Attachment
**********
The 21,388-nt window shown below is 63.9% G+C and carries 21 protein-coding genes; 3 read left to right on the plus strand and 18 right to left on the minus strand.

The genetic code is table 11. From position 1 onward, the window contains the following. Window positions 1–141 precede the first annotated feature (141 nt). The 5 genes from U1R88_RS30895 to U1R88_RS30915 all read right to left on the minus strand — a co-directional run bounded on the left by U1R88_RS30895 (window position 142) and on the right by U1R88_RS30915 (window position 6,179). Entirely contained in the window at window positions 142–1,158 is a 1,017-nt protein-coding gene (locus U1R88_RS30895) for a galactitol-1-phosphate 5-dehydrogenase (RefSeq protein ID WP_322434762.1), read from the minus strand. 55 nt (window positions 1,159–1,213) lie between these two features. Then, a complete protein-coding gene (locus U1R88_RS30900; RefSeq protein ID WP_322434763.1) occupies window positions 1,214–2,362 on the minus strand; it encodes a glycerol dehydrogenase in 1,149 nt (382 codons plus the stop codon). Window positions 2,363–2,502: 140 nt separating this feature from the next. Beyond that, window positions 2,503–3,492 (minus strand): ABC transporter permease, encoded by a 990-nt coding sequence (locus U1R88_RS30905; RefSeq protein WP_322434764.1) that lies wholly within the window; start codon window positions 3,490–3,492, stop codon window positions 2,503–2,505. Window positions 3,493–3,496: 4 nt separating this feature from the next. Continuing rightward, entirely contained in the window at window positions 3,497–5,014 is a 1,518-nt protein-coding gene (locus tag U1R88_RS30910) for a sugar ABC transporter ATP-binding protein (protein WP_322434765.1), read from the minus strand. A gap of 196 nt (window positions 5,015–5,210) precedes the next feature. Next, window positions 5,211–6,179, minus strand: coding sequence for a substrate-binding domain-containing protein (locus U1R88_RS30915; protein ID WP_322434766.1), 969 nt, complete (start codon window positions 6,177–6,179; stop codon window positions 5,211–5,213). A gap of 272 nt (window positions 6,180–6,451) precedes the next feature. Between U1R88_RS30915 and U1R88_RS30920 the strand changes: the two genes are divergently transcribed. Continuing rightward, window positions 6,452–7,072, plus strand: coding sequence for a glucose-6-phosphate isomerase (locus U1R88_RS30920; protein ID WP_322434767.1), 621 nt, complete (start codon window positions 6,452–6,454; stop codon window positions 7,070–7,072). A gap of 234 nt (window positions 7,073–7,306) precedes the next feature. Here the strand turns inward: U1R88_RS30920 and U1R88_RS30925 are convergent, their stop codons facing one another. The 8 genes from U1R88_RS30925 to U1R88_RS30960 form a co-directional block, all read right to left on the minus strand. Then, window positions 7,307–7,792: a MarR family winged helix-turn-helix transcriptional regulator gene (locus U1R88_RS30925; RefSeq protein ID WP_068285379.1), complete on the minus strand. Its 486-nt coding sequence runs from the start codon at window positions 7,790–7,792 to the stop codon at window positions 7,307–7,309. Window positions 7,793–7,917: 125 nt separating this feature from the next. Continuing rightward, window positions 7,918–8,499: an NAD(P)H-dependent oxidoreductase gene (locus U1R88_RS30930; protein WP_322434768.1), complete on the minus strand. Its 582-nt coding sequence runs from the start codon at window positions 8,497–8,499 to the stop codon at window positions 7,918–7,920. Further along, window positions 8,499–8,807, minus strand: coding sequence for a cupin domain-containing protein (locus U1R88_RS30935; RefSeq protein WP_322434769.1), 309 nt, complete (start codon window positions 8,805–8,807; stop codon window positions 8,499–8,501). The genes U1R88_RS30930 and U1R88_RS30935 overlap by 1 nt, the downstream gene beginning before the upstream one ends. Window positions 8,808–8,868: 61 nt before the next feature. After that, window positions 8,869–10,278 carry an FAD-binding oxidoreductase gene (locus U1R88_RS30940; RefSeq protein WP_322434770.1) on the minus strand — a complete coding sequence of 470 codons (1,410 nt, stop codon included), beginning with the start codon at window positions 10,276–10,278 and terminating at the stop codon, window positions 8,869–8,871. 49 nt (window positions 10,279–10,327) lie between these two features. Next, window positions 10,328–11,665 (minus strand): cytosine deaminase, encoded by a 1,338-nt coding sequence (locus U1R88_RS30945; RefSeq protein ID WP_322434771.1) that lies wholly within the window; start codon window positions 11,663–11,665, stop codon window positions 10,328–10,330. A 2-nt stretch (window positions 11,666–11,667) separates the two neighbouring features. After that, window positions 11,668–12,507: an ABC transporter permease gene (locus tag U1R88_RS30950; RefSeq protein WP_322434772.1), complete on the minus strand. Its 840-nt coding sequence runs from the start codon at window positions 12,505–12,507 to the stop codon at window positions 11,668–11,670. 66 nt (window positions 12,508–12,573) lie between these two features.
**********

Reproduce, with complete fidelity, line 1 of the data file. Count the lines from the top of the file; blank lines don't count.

The 21,388-nt window shown below is 63.9% G+C and carries 21 protein-coding genes; 3 read left to right on the plus strand and 18 right to left on the minus strand.